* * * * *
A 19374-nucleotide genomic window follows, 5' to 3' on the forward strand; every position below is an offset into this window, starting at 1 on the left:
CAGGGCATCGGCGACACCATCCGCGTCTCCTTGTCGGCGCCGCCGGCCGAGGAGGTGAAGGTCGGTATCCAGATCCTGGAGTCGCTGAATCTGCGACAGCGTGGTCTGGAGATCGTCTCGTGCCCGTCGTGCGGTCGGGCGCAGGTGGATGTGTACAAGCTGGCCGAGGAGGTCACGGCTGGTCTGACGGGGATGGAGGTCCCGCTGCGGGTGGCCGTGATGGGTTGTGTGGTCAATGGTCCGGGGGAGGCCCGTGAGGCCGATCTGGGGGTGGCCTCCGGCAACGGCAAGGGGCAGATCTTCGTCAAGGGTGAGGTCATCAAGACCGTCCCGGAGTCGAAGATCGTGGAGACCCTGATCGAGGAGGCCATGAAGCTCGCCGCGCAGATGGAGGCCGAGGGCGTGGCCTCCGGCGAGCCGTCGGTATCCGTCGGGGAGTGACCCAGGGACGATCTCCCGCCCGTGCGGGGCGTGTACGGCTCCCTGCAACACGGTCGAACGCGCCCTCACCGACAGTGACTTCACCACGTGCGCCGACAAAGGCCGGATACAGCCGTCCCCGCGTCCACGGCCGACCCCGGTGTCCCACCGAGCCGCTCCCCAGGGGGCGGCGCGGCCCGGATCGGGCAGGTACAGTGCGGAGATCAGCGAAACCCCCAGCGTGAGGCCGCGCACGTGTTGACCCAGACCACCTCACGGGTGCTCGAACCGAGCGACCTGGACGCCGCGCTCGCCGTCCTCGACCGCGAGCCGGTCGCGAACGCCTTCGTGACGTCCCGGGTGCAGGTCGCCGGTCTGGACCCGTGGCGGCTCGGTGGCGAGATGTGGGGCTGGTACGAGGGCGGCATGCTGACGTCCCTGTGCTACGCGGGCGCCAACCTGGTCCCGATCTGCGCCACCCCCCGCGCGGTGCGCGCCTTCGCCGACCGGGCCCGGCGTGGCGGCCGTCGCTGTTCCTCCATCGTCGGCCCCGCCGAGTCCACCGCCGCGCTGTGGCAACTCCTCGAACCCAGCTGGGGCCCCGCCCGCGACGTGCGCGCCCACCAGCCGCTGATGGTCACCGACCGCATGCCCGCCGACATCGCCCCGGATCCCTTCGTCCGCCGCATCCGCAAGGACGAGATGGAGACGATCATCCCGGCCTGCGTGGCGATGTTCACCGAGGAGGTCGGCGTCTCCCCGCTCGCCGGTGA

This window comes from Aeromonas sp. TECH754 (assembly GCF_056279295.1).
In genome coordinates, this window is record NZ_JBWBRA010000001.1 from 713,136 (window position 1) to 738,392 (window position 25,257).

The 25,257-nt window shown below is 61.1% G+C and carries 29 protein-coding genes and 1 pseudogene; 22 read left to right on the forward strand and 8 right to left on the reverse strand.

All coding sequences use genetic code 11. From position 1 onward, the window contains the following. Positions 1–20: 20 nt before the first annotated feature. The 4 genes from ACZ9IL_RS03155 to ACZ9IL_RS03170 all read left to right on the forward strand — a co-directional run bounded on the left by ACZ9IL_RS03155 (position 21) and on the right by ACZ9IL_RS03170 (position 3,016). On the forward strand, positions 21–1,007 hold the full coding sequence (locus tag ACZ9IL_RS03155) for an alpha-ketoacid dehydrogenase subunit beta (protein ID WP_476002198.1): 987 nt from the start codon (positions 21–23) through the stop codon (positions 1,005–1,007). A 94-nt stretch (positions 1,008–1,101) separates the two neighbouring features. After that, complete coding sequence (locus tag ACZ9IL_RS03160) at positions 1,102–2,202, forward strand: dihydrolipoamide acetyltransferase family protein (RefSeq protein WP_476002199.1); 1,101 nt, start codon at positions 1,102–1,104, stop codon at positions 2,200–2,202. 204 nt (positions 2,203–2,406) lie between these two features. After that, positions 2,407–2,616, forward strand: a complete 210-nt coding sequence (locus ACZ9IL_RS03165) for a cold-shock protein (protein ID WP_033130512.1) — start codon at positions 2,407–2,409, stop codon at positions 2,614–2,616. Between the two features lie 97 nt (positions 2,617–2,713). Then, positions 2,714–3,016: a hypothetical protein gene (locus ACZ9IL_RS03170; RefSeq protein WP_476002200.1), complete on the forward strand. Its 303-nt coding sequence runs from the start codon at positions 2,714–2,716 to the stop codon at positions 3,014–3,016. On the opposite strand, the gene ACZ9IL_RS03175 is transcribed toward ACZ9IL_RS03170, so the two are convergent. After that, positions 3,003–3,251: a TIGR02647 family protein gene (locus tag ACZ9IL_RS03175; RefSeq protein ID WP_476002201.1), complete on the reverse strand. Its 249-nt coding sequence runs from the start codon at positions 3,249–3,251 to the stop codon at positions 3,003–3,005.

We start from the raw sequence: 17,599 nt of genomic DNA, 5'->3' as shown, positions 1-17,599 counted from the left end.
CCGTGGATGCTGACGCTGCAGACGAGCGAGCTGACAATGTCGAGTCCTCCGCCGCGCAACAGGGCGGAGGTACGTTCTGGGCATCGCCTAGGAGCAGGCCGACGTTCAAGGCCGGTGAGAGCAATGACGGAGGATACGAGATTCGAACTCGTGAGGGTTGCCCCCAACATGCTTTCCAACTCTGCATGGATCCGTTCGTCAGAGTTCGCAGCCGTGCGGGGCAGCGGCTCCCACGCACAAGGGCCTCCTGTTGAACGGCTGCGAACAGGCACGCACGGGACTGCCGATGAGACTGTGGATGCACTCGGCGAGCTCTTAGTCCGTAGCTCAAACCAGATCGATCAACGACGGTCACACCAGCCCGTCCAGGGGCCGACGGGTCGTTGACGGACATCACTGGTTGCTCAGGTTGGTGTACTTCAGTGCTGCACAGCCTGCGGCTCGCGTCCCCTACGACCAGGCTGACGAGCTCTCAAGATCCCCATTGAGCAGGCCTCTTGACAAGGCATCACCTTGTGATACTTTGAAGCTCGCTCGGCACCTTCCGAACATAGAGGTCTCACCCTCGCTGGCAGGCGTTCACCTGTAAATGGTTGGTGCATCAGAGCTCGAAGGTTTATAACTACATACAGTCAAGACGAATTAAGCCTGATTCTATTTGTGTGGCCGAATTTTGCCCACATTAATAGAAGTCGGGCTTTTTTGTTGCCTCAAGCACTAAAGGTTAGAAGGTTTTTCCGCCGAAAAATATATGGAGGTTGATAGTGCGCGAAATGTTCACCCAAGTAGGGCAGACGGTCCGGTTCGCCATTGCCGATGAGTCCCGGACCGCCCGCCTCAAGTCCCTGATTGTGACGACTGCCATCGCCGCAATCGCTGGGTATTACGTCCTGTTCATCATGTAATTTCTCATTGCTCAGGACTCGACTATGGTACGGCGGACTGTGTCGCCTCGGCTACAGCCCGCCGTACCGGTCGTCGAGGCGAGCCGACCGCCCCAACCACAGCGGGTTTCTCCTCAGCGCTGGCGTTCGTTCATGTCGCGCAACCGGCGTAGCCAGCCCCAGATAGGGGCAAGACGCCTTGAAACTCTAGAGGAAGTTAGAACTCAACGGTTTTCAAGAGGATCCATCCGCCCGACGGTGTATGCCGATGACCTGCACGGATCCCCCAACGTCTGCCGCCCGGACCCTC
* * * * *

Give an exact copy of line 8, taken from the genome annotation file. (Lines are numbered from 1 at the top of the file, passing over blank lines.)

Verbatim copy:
CCGTGGATGCTGACGCTGCAGACGAGCGAGCTGACAATGTCGAGTCCTCCGCCGCGCAACAGGGCGGAGGTACGTTCTGGGCATCGCCTAGGAGCAGGCCGACGTTCAAGGCCGGTGAGAGCAATGACGGAGGATACGAGATTCGAACTCGTGAGGGTTGCCCCCAACATGCTTTCCAACTCTGCATGGATCCGTTCGTCAGAGTTCGCAGCCGTGCGGGGCAGCGGCTCCCACGCACAAGGGCCTCCTGTTGAACGGCTGCGAACAGGCACGCACGGGACTGCCGATGAGACTGTGGATGCACTCGGCGAGCTCTTAGTCCGTAGCTCAAACCAGATCGATCAACGACGGTCACACCAGCCCGTCCAGGGGCCGACGGGTCGTTGACGGACATCACTGGTTGCTCAGGTTGGTGTACTTCAGTGCTGCACAGCCTGCGGCTCGCGTCCCCTACGACCAGGCTGACGAGCTCTCAAGATCCCCATTGAGCAGGCCTCTTGACAAGGCATCACCTTGTGATACTTTGAAGCTCGCTCGGCACCTTCCGAACATAGAGGTCTCACCCTCGCTGGCAGGCGTTCACCTGTAAATGGTTGGTGCATCAGAGCTCGAAGGTTTATAACTACATACAGTCAAGACGAATTAAGCCTGATTCTATTTGTGTGGCCGAATTTTGCCCACATTAATAGAAGTCGGGCTTTTTTGTTGCCTCAAGCACTAAAGGTTAGAAGGTTTTTCCGCCGAAAAATATATGGAGGTTGATAGTGCGCGAAATGTTCACCCAAGTAGGGCAGACGGTCCGGTTCGCCATTGCCGATGAGTCCCGGACCGCCCGCCTCAAGTCCCTGATTGTGACGACTGCCATCGCCGCAATCGCTGGGTATTACGTCCTGTTCATCATGTAATTTCTCATTGCTCAGGACTCGACTATGGTACGGCGGACTGTGTCGCCTCGGCTACAGCCCGCCGTACCGGTCGTCGAGGCGAGCCGACCGCCCCAACCACAGCGGGTTTCTCCTCAGCGCTGGCGTTCGTTCATGTCGCGCAACCGGCGTAGCCAGCCCCAGATAGGGGCAAGACGCCTTGAAACTCTAGAGGAAGTTAGAACTCAACGGTTTTCAAGAGGATCCATCCGCCCGACGGTGTATGCCGATGACCTGCACGGATCCCCCAACGTCTGCCGCCCGGACCCTC